Upstairs, Laura has Sweeney by the literal balls up against the wall, interrogating him as to why she was killed. Sweeney tries to take the blame, but Laura says he’s not a god, so which one ordered it? He says she already knows, and she acknowledges that, but wants to her him admit it too. Then she asks why she was murdered, and Sweeney says it wasn’t a murder, it was a sacrifice to make sure Shadow has nothing left to lose. Laura asks if the ruined robbery, Shadow in jail, and everything that’s happened is Wednesday’s doing, and he admits it is. She realizes this whole time the gods have been messing with them, and she wants to know why. He tells her the gods are doing what they’ve always done, and they’ve always messed with us.
We return to Media and Easter’s semi-cordial conversation, where Media asks if “he’s” here. Easter replies of course Jesus is there, but Media means Wednesday. She lies to Media that he had been there trying to enlist her, but she told him she was doing just fine, so why would she need him. Creepy, faceless dancers begin to circle Easter as Media tells her that she’s an old god made new, and that’s what the New Gods can continue that offer. The only reason she’s around is because she’s tied to a Christian holiday, and that it’s not easy in more atheist world. But they need to continue to adapt and survive, and Easter should be thrilled anyone believes in anything without a screen. “What happens is they all decided god doesn’t exist?” she asks.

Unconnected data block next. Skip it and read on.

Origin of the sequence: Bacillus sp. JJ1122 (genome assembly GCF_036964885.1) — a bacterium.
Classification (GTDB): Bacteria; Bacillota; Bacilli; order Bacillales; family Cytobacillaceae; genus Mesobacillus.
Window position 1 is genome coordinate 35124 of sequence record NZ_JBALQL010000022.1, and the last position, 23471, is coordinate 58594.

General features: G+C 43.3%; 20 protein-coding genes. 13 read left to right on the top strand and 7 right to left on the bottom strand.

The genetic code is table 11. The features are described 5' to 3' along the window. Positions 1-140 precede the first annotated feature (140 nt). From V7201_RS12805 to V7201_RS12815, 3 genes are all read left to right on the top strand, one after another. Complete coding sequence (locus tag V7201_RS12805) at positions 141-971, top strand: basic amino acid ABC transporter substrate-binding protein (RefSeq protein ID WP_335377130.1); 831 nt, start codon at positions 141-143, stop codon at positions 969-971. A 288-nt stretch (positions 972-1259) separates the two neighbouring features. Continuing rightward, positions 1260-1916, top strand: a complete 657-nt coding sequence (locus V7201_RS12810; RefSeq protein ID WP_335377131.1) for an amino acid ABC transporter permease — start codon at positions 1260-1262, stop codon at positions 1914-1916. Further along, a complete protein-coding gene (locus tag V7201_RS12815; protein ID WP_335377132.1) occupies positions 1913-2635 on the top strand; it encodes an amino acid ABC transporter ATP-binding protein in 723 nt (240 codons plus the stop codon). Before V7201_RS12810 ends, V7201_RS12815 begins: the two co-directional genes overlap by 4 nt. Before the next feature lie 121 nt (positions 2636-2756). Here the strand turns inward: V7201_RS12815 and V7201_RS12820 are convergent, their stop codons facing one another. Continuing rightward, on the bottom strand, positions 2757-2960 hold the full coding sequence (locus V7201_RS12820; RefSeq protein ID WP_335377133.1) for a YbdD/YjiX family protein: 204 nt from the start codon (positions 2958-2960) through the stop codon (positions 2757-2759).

“What if they do believe?” Wednesday asks, approaching the group. They talk back and forth about how belief is distributed. Media says they control the story and the flow of it, but Wednesday says it’s simply an existential distraction, telling people to look here and there. Technical Boy appears from the faceless dancers, telling Wednesday that he’s old and can’t fight progress. Wednesday asks why they’re here then, if he doesn’t matter, but Media says they’re here for Easter not him.
Wednesday tells them that people create gods when they want things to happen, and that things happen when gods make them happen. Be good to your gods, give a little, get a little, he says, and that simple bargain is why he matters.
Mr. World appears, telling Wednesday he only matters when it comes to war, and that there won’t be one for him to fight. As thunder and lightning roll in, he tells Wednesday that the New Gods fight to win, and that it’ll either be a blood bath or they can wait him out. Either way he’s worthless in their eyes.